Severely emaciated dog ate rocks to survive, SPCA wants to ID owner

Dec 19 2017, 1:51 pm

WARNING: This story contains graphic images that may be upsetting to some readers.

The BC SPCA is turning to the public for information about a severely emaciated dog found last month in Maple Ridge.

A female Siberian Husky was brought to the Maple Ridge SPCA on January 31 by a Good Samaritan who found the dog wandering near 256th and 128th streets.

The dog was visibly in distress, estimated to be about one or two years old, weighed a mere 15 kilograms upon intake. Normal weight for a dog of her age and breed is about 24 kilograms, according to the BC SPCA.

With no tags to identify the dog, she was dubbed “Willow,” and the SPCA set to work first helping her, and next, turning to the public for help in identifying her owner or owners, in an attempt to determine how she came to be, as the SPCA describes, “severely emaciated.”

“She has been assessed with a score of ‘one’ on the canine body conditioning scale of one to nine, meaning that she is severely malnourished,” says BC SPCA senior animal protection officer Eileen Drever.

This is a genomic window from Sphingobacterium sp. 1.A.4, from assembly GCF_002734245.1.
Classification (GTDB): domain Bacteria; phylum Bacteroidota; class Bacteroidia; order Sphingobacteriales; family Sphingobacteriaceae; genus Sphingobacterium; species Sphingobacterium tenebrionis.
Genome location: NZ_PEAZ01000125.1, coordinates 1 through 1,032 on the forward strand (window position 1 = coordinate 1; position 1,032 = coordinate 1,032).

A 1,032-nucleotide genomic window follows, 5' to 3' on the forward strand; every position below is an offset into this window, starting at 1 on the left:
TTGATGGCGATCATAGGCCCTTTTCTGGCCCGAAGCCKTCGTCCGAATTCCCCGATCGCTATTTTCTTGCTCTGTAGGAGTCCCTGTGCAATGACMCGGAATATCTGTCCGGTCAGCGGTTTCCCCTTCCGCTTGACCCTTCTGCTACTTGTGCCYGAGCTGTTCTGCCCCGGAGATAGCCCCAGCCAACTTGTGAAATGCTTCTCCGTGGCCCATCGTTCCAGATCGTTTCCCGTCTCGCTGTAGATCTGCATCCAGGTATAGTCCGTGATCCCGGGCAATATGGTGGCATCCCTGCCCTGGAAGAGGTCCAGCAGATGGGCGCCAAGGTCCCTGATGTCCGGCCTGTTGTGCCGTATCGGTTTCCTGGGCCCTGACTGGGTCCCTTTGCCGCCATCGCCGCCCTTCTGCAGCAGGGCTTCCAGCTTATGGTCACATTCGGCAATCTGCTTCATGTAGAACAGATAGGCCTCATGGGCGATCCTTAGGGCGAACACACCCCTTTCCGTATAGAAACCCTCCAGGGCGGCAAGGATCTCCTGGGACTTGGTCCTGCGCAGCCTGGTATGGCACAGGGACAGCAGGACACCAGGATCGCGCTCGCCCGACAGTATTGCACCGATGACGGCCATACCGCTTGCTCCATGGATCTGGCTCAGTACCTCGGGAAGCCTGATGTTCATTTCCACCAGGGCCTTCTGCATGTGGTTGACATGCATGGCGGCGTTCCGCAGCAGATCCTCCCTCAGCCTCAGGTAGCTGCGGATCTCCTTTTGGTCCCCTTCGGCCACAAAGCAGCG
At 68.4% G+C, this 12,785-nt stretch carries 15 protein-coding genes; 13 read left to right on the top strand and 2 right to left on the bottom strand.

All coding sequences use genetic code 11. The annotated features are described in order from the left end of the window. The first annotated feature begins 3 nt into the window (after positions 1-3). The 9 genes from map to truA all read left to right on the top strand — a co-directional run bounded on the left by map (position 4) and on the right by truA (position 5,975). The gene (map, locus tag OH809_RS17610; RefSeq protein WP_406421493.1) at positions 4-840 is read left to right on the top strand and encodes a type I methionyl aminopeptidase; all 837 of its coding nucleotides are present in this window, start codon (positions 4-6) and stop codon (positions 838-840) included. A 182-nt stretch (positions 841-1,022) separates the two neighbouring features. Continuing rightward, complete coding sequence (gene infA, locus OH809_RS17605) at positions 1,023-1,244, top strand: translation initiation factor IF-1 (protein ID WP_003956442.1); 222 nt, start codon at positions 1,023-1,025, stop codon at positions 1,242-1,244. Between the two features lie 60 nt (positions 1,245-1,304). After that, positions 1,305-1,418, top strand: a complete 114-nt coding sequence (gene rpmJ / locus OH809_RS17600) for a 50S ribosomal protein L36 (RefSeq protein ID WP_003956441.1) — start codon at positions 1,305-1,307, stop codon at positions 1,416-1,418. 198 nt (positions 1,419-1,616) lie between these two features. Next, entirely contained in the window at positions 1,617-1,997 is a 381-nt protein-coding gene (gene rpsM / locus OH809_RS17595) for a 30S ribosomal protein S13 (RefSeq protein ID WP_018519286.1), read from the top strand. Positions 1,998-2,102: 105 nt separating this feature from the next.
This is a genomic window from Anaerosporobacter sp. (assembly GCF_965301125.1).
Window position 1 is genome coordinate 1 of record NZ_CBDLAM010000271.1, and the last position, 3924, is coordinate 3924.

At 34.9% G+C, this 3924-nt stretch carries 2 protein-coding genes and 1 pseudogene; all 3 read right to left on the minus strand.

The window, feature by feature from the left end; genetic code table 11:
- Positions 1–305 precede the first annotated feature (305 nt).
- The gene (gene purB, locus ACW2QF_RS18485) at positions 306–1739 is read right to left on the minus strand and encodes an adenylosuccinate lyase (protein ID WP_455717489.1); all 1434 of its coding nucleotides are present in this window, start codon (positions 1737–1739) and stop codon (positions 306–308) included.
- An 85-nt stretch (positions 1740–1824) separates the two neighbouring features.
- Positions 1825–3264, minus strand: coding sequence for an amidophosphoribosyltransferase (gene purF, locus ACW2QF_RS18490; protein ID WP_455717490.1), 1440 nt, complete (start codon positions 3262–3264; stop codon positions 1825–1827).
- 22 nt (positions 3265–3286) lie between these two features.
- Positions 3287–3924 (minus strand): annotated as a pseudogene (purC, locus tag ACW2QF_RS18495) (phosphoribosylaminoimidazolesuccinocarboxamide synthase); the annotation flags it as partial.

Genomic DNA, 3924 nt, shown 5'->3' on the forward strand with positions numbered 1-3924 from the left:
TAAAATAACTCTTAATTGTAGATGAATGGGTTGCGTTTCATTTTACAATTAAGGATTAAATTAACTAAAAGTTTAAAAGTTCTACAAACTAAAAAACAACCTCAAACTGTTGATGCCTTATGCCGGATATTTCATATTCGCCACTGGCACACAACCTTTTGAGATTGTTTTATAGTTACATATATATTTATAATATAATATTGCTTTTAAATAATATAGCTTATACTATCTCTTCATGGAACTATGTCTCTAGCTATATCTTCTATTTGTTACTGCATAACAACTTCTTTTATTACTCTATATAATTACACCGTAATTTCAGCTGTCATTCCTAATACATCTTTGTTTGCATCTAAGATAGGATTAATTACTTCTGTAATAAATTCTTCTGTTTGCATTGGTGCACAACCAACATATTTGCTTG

Drever points out that when Willow first came into their care, she had trouble lying down, because her gastrointestinal tract was full of rocks and soil.

“There were no food remnants in her stomach so we think she was eating gravel to try to stay alive,” remarks Drever.

WARNING: The images below are graphic and may be upsetting to some readers.

Willow 1

Through round-the-clock care at the hospital and now the shelter, Willow is slowly regaining strength. “She was barely able to walk when she came in. Her muscles are still very weak and she sometimes loses her balance but is now able to walk nearly a block with support,” says Drever.

Willow close upWillow, close up, at Maple Ridge SPCA (Photo courtesy BC SPCA)

The BC SPCA’s Cruelty Investigations Department is asking that anyone who recognizes this dog or who knows anything about this case to please contact the BC SPCA’s animal cruelty hotline at 1-855-622-7722 immediately.

Featured image: Photo: ME659/Flickr